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AW: Re: [hegel] Idealism and Realism?

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  • greuterb@bluewin.ch
    ... Von: merrillbp@gmail.com Datum: 21.07.2011 12:52 An: Betreff: Re: [hegel] Idealism and Realism? While we often engage in
    Message 1 of 2 , Jul 21, 2011
      ----Ursprüngliche Nachricht----
      Von: merrillbp@...
      Datum: 21.07.2011 12:52
      An: <hegel@yahoogroups.com>
      Betreff:
      Re: [hegel] Idealism and Realism?

      While we often engage in conversation and argument in order to assess the truth,
      on
      the other hand,
      Individuals need and seek the truth.

      Crusoe needs and seeks and also arrives at (some) true knowledge
      of
      his island, all by himself.

      In this process, the reconciliation of mind and thing is not a matter
      of thing
      approaching mind, but the other way around. Truth (i.e.
      objective cognition) is achieved by means of Crusoe's correct

      perceptions and correct knowledge in regard to his island, not by his
      island conforming itself to his thought. Crusoe
      does not enjoy magical
      thinking.



      Bruce,

      I think your Crusoe case is a good example for demonstrating Hegel's
      thought. However, your comment seems to be at least a little ambivalent and immature. 'Mind approaching thing', good!
      But how can he master the situation with perception alone? How he acts out of his perception is as important as the
      perception itself, more, the quality of perception depends on what he is able to do, on his being-in-itself. Imagine
      for instance, he would have been a stoic or a skeptic or a man with an unhappy consciousnes, what would he have
      perceived and how would he have acted? As far as I know your Crusoe was a Englishman of reason. This means that he has
      found a unity of his self-consciousness and consciousness and therefore is already in principle reconciled with
      reality. So, 'thing approaching mind' has already happened and constitutes his being-in-itself and therefore his
      perception and acting. You could answer that this is of no interest but only that Crusoe is a reasonable man. But with
      this you reduce perception and knowing to a mere formal world relationship, precisely what Hegel rejects and whose one-
      sidedness he corrected: for this he has become a philosopher.

      Regards,
      Beat
    • john
      ... Yes, right, an Englishman of reason. He also had a good many tools and other things from the boat from which he built a fort. He had many skills. He kept
      Message 2 of 2 , Jul 21, 2011
        --- In hegel@yahoogroups.com, "greuterb@..." <greuterb@...> wrote:
        >
        > ----Ursprüngliche Nachricht----
        > Von: merrillbp@...
        > Datum: 21.07.2011 12:52
        > An: <hegel@yahoogroups.com>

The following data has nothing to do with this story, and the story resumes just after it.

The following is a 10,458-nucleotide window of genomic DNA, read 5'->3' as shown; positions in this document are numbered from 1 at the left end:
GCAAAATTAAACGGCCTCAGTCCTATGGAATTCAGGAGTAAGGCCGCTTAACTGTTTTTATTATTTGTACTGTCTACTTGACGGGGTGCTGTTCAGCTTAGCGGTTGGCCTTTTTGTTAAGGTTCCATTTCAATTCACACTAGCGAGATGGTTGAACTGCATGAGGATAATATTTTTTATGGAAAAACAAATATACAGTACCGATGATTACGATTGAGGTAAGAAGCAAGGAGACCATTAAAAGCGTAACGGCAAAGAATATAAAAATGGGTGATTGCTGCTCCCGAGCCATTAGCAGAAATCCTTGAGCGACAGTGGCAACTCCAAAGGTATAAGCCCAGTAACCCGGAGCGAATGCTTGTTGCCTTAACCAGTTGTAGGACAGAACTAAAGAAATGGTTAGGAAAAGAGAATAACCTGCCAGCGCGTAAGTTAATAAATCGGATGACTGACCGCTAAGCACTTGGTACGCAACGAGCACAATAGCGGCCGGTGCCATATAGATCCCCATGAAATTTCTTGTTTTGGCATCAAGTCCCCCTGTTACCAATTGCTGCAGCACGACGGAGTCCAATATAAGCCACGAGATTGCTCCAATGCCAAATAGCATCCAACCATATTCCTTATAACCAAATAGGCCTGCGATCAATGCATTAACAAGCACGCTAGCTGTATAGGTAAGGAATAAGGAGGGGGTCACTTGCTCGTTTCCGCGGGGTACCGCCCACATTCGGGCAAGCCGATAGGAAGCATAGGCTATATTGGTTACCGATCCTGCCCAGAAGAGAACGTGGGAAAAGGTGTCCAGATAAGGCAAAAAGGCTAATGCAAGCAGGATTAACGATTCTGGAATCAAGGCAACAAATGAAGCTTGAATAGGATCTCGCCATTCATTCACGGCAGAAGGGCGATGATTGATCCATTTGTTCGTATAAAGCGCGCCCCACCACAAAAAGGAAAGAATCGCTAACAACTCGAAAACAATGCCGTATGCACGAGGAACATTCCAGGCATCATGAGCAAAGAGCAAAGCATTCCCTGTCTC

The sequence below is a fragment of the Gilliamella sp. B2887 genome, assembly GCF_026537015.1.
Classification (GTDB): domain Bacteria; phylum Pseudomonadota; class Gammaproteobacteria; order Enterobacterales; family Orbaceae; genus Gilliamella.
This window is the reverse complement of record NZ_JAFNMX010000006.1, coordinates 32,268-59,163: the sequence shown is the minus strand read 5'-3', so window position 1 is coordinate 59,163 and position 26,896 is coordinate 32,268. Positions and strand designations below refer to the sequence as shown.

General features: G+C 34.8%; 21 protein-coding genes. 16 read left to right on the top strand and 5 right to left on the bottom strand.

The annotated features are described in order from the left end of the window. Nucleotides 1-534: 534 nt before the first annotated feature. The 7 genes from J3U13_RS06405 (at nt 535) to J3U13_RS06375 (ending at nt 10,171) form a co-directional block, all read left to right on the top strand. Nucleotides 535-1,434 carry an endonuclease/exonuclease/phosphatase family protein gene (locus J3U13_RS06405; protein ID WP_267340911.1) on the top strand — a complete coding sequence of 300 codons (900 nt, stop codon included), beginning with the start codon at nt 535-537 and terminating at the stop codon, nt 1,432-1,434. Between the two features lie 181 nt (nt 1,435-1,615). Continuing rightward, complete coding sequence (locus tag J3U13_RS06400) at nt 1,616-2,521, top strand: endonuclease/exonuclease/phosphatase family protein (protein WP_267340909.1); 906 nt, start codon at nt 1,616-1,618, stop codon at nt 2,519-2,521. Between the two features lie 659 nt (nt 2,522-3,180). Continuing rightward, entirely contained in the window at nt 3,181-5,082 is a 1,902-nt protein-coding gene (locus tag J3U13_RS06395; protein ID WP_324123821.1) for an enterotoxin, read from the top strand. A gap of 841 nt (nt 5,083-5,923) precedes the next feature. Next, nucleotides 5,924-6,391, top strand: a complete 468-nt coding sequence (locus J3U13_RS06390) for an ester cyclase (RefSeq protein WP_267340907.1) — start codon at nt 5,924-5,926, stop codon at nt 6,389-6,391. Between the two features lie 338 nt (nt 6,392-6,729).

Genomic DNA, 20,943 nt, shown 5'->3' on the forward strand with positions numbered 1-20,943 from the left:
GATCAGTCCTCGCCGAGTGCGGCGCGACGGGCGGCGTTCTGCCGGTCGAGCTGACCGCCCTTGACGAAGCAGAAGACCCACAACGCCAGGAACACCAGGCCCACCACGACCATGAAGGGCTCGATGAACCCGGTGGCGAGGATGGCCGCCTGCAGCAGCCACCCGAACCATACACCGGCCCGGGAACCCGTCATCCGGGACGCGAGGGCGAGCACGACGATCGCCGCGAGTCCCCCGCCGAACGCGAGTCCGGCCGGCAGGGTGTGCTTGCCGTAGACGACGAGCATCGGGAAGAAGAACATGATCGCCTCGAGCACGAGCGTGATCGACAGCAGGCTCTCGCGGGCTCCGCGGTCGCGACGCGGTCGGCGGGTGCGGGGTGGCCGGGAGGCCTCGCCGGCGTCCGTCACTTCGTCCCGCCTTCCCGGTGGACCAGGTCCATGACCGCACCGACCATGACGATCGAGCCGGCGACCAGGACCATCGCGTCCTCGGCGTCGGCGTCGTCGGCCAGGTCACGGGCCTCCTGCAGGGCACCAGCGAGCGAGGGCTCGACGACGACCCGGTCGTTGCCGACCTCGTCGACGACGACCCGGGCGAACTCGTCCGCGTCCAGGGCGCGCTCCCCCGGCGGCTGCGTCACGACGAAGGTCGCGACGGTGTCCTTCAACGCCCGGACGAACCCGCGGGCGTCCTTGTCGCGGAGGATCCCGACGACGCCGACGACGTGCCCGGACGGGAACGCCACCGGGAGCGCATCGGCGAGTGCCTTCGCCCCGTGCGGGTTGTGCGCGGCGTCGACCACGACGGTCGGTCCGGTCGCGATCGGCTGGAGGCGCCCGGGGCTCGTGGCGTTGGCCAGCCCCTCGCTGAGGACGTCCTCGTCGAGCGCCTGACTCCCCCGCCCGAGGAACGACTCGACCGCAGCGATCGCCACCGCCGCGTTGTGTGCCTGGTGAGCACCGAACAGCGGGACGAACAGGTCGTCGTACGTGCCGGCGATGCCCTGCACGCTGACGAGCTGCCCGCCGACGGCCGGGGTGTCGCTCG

> Betreff:
        > Re: [hegel] Idealism and Realism?
        >
        > While we often engage in conversation and argument in order to assess the truth,
        > on
        > the other hand,
        > Individuals need and seek the truth.
        >
        > Crusoe needs and seeks and also arrives at (some) true knowledge
        > of
        > his island, all by himself.
        >
        > In this process, the reconciliation of mind and thing is not a matter
        > of thing
        > approaching mind, but the other way around. Truth (i.e.
        > objective cognition) is achieved by means of Crusoe's correct
        >
        > perceptions and correct knowledge in regard to his island, not by his
        > island conforming itself to his thought. Crusoe
        > does not enjoy magical
        > thinking.
        >
        >
        >
        > Bruce,
        >
        > I think your Crusoe case is a good example for demonstrating Hegel's
        > thought. However, your comment seems to be at least a little ambivalent and immature. 'Mind approaching thing', good!
        > But how can he master the situation with perception alone? How he acts out of his perception is as important as the
        > perception itself, more, the quality of perception depends on what he is able to do, on his being-in-itself. Imagine
        > for instance, he would have been a stoic or a skeptic or a man with an unhappy consciousnes, what would he have
        > perceived and how would he have acted? As far as I know your Crusoe was a Englishman of reason. This means that he has
        > found a unity of his self-consciousness and consciousness and therefore is already in principle reconciled with
        > reality. So, 'thing approaching mind' has already happened and constitutes his being-in-itself and therefore his
        > perception and acting. You could answer that this is of no interest but only that Crusoe is a reasonable man. But with
        > this you reduce perception and knowing to a mere formal world relationship, precisely what Hegel rejects and whose one-
        > sidedness he corrected: for this he has become a philosopher.
        >
        > Regards,
        > Beat


        Yes, right, an Englishman of reason. He also had a good many tools and other things from the boat from which he built a fort. He had many skills. He kept track of the days of the week, I guess, as that is how he named Friday. He made Friday his slave--and also, if I remember correctly, taught him Christianity. Did he have a Bible from the boat? I don't remember. Perhaps he just had a good deal of it memorized.

        John
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